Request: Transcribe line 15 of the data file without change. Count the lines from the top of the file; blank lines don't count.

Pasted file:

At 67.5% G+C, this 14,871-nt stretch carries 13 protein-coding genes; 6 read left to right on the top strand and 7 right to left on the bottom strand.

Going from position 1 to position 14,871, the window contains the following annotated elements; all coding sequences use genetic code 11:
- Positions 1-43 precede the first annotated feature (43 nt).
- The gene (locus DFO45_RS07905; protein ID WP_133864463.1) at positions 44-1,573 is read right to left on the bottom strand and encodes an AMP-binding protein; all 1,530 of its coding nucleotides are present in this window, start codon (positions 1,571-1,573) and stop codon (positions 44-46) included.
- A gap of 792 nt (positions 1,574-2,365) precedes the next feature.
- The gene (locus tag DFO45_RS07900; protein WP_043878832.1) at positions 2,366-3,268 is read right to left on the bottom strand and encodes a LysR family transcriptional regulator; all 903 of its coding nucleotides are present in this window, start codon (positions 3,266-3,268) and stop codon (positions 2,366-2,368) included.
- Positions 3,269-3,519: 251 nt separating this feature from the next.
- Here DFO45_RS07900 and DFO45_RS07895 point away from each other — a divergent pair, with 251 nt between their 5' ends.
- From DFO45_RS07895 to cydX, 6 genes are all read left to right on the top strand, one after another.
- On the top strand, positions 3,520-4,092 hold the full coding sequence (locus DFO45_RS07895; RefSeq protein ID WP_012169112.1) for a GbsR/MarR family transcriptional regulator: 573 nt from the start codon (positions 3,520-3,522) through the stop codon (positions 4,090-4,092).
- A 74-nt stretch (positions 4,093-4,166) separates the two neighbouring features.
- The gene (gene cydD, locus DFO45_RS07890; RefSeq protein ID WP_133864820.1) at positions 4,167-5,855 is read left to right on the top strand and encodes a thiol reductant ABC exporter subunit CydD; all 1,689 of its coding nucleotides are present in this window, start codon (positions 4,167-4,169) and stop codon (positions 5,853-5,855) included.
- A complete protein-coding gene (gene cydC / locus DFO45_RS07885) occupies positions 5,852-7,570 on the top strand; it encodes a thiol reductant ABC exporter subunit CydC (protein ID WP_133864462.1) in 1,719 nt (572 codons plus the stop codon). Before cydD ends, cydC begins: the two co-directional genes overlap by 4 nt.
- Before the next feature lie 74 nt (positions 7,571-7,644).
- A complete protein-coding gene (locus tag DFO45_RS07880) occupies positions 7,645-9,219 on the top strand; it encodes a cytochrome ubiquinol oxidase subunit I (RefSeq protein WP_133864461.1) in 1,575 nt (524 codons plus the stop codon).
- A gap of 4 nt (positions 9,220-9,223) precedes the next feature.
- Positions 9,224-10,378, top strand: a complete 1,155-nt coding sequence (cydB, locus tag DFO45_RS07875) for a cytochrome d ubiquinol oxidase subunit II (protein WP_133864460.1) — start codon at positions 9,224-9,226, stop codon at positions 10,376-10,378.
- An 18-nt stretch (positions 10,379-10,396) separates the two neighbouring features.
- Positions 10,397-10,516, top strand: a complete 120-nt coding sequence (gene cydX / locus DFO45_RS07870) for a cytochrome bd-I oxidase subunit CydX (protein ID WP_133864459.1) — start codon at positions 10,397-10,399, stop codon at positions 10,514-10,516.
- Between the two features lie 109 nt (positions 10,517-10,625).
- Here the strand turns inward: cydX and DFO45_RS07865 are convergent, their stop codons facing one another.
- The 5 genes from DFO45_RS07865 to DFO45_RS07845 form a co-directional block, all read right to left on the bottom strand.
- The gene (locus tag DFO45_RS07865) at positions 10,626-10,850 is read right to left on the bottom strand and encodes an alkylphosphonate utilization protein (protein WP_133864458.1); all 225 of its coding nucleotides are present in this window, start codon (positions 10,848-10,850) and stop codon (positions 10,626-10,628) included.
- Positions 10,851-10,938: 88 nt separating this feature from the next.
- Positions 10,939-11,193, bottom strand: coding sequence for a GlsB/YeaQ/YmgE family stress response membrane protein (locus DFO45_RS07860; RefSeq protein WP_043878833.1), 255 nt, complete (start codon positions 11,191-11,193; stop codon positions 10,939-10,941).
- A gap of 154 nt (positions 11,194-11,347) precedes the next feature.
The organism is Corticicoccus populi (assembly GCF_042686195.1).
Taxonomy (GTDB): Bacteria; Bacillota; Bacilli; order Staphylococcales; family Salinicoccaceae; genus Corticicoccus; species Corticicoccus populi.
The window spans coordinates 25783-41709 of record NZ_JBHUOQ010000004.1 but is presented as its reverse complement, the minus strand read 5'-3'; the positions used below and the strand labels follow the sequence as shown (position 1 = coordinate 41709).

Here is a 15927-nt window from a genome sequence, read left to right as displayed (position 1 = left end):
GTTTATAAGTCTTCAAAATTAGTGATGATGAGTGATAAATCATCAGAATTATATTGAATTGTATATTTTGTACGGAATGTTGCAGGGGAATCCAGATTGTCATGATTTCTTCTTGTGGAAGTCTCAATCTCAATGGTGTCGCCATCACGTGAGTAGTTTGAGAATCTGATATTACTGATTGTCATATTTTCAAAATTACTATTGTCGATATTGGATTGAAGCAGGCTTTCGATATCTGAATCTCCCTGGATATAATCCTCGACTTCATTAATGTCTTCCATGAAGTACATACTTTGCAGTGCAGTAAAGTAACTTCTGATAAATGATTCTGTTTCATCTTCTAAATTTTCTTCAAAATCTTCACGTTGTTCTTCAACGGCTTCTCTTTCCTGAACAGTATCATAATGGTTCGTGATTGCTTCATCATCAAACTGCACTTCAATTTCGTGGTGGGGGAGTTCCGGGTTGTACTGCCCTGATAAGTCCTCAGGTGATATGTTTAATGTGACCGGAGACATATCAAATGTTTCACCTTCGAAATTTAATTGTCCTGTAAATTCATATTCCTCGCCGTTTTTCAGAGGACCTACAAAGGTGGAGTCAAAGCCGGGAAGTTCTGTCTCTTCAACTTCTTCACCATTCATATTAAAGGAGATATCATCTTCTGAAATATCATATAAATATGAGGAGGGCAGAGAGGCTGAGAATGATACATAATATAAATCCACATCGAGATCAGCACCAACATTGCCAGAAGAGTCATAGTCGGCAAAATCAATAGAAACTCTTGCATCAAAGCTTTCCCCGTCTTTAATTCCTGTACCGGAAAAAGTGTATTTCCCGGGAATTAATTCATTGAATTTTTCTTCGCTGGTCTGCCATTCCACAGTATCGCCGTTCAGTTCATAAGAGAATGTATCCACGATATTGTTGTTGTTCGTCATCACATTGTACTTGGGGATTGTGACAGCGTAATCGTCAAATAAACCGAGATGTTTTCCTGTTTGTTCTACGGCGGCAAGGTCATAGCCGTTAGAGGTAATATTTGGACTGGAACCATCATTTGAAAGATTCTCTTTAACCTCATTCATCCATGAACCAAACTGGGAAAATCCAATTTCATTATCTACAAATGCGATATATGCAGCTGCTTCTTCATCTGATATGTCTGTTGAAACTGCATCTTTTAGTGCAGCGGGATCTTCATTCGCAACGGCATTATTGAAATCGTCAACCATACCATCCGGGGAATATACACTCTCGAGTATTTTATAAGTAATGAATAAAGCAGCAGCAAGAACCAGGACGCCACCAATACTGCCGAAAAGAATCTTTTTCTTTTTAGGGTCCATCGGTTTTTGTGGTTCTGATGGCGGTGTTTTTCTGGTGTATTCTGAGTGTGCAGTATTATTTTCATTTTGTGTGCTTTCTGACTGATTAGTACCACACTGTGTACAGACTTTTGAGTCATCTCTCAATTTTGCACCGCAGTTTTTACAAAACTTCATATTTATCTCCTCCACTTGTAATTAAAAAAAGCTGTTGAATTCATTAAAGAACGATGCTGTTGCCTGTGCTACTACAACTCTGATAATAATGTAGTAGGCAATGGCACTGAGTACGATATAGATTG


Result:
- A complete protein-coding gene (locus tag DFO45_RS07880) occupies positions 7,645-9,219 on the top strand; it encodes a cytochrome ubiquinol oxidase subunit I (RefSeq protein WP_133864461.1) in 1,575 nt (524 codons plus the stop codon).